@dromme, thanks for telling us why you upgraded from the Harbeth's. Nothing to be offended by at all, as an (ex) owner you would be in a perfect place to know so I am grateful for your reply.
Horns do tend to still split opinions amongst certain audiophiles, but Klipsch speakers though still rare in the UK, were once an important part of audio history over the pond.
In any case I'm pretty sure that Harbeth, with it's BBC heritage, wouldn't claim to be the loudspeaker for where high energy and dynamics are required such as for Punk or Metal etc.
Therefore it's reasonable to assume that alternative brands like Klipsch (or ATC, JBL, PMC etc) might be preferred by fans of the Sex Pistols, Motorhead, Metallica, System of a Down etc.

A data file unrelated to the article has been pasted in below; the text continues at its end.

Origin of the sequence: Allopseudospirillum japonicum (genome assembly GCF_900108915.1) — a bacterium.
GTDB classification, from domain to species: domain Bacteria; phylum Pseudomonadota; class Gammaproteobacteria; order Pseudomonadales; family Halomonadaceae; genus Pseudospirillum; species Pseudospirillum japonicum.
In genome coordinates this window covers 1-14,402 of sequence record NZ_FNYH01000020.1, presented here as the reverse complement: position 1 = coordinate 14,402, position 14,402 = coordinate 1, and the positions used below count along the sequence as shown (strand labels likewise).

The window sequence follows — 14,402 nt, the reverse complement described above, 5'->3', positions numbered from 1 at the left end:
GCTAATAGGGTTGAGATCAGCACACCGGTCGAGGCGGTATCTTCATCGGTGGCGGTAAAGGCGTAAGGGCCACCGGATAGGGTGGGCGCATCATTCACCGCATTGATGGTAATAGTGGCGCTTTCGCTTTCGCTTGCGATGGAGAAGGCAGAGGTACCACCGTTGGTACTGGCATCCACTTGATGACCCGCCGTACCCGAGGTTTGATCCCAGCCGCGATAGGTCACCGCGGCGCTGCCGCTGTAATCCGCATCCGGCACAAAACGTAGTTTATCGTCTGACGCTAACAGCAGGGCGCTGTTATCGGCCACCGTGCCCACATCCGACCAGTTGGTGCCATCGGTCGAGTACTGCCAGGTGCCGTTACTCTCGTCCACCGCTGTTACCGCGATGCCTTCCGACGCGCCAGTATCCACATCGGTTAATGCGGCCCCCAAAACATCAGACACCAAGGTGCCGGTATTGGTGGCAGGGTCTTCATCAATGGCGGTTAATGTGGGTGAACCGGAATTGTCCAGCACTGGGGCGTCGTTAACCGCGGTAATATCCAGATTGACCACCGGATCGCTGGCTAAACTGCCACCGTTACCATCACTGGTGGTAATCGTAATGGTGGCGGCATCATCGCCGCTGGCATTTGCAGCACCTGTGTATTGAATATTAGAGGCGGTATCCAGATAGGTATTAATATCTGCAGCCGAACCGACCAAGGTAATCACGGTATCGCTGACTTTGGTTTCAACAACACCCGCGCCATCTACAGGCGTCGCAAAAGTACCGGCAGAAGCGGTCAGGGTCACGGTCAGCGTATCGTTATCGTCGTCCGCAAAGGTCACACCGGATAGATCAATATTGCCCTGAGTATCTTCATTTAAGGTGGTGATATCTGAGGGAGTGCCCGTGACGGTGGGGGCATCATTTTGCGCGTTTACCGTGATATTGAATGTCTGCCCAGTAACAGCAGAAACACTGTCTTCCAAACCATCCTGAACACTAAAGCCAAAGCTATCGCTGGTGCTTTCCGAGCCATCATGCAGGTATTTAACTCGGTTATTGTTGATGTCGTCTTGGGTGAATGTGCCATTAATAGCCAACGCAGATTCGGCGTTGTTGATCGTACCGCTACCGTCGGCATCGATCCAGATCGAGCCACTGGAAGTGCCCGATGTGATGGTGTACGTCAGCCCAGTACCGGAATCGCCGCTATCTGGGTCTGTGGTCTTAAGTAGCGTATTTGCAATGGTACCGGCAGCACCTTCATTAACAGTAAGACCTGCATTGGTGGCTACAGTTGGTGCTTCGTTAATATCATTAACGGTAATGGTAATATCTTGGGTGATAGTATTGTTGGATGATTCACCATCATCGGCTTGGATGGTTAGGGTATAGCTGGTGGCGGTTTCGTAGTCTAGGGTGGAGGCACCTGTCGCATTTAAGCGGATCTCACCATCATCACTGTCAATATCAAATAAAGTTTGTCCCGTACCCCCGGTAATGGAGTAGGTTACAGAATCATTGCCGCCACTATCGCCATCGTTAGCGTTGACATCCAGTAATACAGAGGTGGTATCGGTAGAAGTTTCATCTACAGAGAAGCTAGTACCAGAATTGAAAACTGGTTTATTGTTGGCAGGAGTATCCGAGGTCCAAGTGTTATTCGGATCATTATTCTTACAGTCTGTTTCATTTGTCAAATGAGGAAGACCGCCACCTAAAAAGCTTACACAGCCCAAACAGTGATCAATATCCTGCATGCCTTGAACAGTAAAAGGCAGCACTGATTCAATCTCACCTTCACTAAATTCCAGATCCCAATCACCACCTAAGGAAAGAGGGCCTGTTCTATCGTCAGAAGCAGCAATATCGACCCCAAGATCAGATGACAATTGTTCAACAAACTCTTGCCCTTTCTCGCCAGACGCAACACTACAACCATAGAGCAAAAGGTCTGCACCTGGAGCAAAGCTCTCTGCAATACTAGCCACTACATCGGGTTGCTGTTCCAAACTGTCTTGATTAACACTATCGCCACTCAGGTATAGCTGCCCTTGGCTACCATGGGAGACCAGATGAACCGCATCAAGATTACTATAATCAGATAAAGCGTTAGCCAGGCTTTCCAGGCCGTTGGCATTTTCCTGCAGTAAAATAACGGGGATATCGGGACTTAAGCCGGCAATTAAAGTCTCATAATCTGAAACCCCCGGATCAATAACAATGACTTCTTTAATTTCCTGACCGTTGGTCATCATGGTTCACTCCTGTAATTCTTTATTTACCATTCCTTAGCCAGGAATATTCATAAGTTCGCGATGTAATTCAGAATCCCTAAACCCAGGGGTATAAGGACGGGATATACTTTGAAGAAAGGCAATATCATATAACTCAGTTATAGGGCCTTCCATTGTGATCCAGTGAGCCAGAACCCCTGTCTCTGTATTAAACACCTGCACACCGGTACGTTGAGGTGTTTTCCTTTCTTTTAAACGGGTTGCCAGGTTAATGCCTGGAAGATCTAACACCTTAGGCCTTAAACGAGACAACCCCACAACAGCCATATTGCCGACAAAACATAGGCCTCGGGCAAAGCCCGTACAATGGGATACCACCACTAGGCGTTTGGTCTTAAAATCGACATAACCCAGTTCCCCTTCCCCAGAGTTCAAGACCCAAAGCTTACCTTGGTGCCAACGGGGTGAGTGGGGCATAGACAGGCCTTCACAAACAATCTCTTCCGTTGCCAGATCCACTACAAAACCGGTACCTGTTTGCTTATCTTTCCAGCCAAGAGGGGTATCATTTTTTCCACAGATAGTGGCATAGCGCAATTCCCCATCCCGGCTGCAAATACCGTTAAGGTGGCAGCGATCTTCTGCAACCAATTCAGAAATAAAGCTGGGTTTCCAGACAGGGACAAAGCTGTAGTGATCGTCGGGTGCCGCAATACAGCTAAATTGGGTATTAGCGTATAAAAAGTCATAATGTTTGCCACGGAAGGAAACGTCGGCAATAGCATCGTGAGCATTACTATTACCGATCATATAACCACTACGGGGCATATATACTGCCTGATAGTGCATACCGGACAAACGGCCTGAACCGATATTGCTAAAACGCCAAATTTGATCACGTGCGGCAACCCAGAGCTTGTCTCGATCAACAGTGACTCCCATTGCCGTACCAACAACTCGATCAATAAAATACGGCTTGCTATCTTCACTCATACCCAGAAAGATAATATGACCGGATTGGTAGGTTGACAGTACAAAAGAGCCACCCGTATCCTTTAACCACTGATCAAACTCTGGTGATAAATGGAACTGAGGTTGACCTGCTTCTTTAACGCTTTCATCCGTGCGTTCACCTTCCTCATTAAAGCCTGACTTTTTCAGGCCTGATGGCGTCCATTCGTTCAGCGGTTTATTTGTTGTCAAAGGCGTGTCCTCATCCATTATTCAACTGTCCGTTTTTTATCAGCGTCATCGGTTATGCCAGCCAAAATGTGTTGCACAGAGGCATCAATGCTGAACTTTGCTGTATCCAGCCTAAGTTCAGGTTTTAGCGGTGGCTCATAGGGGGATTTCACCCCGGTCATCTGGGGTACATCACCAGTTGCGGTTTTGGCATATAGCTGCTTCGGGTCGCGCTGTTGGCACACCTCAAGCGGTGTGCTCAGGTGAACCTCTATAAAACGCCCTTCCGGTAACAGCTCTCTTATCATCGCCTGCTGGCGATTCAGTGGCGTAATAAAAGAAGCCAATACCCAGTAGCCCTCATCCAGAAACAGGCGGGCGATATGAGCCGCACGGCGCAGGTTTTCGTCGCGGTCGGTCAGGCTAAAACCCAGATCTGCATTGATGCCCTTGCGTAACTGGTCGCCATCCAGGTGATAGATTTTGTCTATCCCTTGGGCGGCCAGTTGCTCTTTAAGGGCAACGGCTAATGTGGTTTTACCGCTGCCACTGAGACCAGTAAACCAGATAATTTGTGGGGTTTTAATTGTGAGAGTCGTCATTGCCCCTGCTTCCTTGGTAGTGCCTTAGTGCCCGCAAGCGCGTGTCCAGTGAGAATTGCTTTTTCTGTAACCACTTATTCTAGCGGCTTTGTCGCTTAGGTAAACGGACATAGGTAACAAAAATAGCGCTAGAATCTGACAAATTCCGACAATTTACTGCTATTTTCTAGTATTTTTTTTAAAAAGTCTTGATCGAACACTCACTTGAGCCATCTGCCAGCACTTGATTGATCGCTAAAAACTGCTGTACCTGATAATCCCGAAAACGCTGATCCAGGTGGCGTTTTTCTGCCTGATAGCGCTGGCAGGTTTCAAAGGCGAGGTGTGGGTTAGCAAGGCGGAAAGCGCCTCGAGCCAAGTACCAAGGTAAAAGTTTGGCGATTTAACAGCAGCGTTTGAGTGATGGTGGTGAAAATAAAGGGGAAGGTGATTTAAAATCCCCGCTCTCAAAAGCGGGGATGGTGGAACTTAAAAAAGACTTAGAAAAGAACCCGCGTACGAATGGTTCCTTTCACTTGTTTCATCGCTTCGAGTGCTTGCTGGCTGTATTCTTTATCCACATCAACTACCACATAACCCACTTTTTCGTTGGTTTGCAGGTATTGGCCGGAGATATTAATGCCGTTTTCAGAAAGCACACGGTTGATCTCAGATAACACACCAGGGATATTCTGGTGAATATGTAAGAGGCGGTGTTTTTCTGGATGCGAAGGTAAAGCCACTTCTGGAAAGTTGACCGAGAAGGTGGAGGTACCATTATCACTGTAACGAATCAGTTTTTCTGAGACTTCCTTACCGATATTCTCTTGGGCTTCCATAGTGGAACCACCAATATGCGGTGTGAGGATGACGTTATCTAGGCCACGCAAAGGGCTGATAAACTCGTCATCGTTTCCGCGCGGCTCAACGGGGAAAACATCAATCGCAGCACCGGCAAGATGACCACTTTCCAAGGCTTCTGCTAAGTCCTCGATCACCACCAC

Unfortunately as no speaker is without flaws, its still a question of choosing which compromises you can best live with. Upgrades are often just a case of shifting preferences as I can testify having been through at least 8 'upgrades' over the last 30 years.
@cd318 I can’t help but think you’re being a bit condescending when you infer that it might only be ’Punk or Metal etc.’ listeners who prefer say ATC to Harbeth. These are hardly genres known for their dynamics either.
For the record, a very large proportion of my listening is to acoustic/vocal dominated music - genres that the ATC Scm19’s excel at.
To me they are simply a more neutral, evenhanded speaker than the Harbeth m30.1 - which was a speaker I enjoyed for many years (in fact I’ve owned 3 different Harbeth models over a 12 year period).